Before a packed courtroom Thursday morning, Superior Court Judge Tommy Hankinson denied the request for bond for Shane Clifton Collett, who is charged with malice murder, felony murder, kidnapping and concealing the death of another, in the death of the 9-year-old girl. He will continue to be held in the Spalding County Detention Center, where he has been held since his Dec. 22 arrest.
Collett, 40, of 678 Yarbrough Mill Road, Williamson, was arrested within hours of when the girl’s body was discovered in the woods behind her home on Dec. 22. She had been reported missing the day before and was last seen heading next door to play with an 11-year-old playmate.
According to District Attorney Scott Ballard, Collett was the boyfriend of the mother of the 11-year-old and lived at the house. When asked about the cause of death, Ballard said investigators are still waiting on results from the Georgia Bureau of Investigation crime lab.
“I need to be a little careful with what I say,” he said after the hearing, “but it appears that she was choked to death.”
He said, “It appears she went over there to see an 11-year-old friend next door and was killed while she was there.”
Collett is being defended by attorneys from the Public Defender’s Office including Jose Guzeman, George Wheldon and Chief Public Defender Alan Adams. Guzeman’s first motion was to have cameras removed from the courtroom over concerns that pre-trial publicity could taint the potential jury pool, as area residents would see the suspect in shackles and a jail jump suit.
He also questioned why there wasn’t a hearing on the Rule 22 request from the media for cameras in the courtroom prior to the bond hearing. Hankinson said that he had met in chambers with the attorneys the day before and also asked Guzeman to show him where in the law the hearing was required.
Guzeman admitted it wasn’t in the law, but said it was in case law.
Ballard noted that the defense was presented ample opportunity to prepare, with the hearing being set on Jan. 8, and was allowed the opportunity to get the suspect street clothes, something he said usually happens for trials, not bond hearings.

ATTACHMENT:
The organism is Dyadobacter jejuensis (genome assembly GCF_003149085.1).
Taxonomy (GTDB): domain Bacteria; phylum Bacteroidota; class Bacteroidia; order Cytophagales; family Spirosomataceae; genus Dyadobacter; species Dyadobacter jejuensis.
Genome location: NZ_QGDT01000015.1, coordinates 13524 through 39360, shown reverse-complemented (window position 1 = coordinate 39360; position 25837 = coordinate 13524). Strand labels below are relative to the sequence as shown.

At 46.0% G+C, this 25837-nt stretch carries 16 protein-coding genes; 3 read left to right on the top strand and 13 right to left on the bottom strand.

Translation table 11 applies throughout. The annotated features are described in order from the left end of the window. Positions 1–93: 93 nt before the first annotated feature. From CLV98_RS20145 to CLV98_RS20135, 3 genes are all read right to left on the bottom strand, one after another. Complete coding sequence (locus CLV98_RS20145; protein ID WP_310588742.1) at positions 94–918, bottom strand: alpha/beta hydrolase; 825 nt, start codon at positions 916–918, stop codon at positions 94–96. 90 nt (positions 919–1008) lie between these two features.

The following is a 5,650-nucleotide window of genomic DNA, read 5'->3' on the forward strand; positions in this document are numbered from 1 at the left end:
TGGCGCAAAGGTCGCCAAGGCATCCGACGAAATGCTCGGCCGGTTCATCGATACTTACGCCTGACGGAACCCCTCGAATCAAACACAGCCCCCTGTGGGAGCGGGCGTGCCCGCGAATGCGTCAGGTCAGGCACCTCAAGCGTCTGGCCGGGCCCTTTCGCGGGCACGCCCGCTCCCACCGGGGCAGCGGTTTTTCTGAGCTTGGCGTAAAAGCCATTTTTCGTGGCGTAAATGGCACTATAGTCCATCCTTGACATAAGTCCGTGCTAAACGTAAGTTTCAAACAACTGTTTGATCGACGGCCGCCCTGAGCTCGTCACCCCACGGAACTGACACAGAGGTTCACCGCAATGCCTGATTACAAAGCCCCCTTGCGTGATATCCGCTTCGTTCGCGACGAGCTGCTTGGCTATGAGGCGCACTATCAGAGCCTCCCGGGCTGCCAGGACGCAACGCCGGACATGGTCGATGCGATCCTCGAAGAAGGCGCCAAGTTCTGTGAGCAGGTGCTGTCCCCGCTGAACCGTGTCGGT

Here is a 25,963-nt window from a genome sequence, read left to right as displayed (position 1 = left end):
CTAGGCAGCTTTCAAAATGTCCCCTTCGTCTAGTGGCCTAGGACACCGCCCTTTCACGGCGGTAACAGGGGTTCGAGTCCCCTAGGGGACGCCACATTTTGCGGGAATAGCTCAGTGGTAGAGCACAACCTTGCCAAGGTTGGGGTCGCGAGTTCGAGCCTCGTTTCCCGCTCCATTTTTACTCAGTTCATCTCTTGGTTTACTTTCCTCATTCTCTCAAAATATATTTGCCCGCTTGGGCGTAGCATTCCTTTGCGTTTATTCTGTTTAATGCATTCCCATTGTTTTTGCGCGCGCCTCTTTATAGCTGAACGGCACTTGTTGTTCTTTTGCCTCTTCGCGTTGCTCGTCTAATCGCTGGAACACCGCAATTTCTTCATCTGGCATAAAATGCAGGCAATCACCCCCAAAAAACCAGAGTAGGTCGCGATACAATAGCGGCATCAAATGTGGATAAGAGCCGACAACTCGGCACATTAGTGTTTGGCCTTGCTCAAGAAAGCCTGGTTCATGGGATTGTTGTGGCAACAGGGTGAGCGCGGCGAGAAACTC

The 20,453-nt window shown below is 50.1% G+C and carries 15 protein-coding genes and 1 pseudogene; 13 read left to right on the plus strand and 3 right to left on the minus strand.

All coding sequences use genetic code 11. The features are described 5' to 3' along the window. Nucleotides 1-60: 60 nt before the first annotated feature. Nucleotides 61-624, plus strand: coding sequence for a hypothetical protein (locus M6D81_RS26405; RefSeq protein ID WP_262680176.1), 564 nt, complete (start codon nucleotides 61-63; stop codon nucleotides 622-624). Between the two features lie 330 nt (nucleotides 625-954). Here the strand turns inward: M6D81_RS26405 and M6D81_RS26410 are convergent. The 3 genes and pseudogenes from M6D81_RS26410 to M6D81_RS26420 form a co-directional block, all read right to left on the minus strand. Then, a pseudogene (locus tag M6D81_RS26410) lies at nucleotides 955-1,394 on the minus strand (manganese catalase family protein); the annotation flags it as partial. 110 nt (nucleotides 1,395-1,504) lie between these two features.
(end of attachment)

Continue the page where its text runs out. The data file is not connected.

“This man deserves no special treatment,” he said.
Wheldon asked for bond, saying the suspect would stay with his parents in Fayette County, so he would not be near witnesses, who lived at the house or next door. He said Collett, “a 40-year-old white male, never had a criminal record,” and “was not likely to leave the jurisdiction. We ask for bond and a reasonable one.”
In his argument, Ballard noted the charges in “the killing of a 9-year-old little girl. If he killed a helpless 9-year-old, he’s a threat to the rest of the community.”
Ballard asked that bond be denied because “based on the charges he poses a significant flight risk, and a significant threat to others including the witnesses in this case.”
The district attorney also said, “His own protection is better served if he remains in jail.”
Hankinson agreed and denied the request for bond.
Ballard said after the hearing that he is considering seeking the death penalty, but that will depend on the lab results. He said there have to be other factors and felonies involved beyond the murder.
“Right now in Georgia,” he said, “just because you senselessly kill a 9-year-old girl does not mean the death penalty.”
The trial, he said, most likely will not be held for a couple of months, as investigators from the GBI and Spalding County Sheriff’s Office gather evidence and await autopsy and lab results from the GBI crime lab.